All my art and illustration so far this year has been generated as a result of Lilla Roger's MATS courses, culminating in my entry to the Global Talent Search 2018.
There is so much beautiful art around and particularly in the classrooms of these courses that at times I felt like a fraud even submitting my own work, but you have to start somewhere, right?
The theme for the 2018 Global Talent Search first assignment was a garden journal, which had to feature the following elements:
A version of the colour 'greige'
I let the brief sit with me for a few days before I started to respond, pondering which version of my red + yellow + blue = brown + white = greige I would use.
Mischievous Mink? Toadstool Poison? Pandora's Story? Frog Spawn? Chocolate Emporium?
I think in the end it was a cross between Pandora's Story and Chocolate Emporium. Like the remnants of chocolate ice cream on the wooden stick. My colour names were already hinting at fantasy and fairytales...
I started experimenting with watercolour flowers - the Japanese Anemones and my version of them in vivid purples and red, and the stag fern with its seaweed-esque structure and sinews hinting at both freedom and entanglement.
One evening a day or so later the full idea for my 'concept' flashed into my mind: a fairytale garden. Yes, that's what I would create, that would be my spin on this creative brief.
I could see flowers with faces swaying in the foreground and the portentous 'greige' swirl of magic clouds in the distance and an image of red riding hood, glancing back towards us from the camouflage of her slinky hood.
I was so excited because a big part of a good (art) assignment is coming up with a winning concept in the first place; something I struggle with getting lost instead in the individual elements.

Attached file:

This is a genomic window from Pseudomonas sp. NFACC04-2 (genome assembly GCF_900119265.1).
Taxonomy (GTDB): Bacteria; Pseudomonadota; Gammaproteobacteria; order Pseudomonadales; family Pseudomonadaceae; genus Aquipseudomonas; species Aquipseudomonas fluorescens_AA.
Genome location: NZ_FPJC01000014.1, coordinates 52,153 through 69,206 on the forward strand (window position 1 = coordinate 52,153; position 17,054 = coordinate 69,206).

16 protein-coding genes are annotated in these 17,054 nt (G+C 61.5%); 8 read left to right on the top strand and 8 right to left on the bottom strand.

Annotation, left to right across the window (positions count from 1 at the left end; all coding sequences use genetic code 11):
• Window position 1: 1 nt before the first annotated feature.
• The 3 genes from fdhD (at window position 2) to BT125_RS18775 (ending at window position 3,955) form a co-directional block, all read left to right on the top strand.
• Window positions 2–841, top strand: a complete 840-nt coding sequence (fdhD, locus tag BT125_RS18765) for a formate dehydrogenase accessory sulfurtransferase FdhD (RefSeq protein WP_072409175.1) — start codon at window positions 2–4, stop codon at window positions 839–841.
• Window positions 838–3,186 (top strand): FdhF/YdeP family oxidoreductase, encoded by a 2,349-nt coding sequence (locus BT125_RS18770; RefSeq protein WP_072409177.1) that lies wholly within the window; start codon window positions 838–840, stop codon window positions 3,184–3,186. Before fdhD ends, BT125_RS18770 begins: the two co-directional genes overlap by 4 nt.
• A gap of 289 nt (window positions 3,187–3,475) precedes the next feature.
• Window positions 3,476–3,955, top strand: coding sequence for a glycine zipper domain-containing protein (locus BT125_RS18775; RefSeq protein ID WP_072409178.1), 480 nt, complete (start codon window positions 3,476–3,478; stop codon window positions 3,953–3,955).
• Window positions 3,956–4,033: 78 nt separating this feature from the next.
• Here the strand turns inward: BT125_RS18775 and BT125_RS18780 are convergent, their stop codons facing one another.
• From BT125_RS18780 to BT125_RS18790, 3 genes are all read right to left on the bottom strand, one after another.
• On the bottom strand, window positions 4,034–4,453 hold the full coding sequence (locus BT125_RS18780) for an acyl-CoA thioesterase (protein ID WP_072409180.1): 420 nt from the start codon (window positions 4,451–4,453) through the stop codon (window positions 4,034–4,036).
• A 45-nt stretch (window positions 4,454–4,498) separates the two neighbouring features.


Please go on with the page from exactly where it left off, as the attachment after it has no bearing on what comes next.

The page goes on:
There was inevitably a gap between the vision in my mind and what came out on paper, but that's all part of the creative process.
Once I had my initial pieces drawn and painted in analogue, I started piecing everything together digitally.
First the watercolour textures of the greige background, and the hand lettering I had created in the style of the stag fern itself. I was quite pleased with that; still am. (I especially love the little apple I used for the dot of the i!)
The flowers next with their amused, happy, sultry and animated faces, just how I imagine a magical fairytale meadow.
Red Riding Hood was last, but she really is the star of this show, creating a focal point that draws your eye with the dramatic sweep of red against the pale greige background. She's sophisticated rather than Disney-fied and that helps set the tone for the piece too.
I wasn't one of the 50 chosen finalists to go on to receive the next assignment in the competition, but I am still so pleased and proud of the final piece I submitted.
Lilla's advice was to "create a journal cover that you would want to buy yourself" and I know I definitely did that.
View the Global Talent Search 2018 semi-finalists here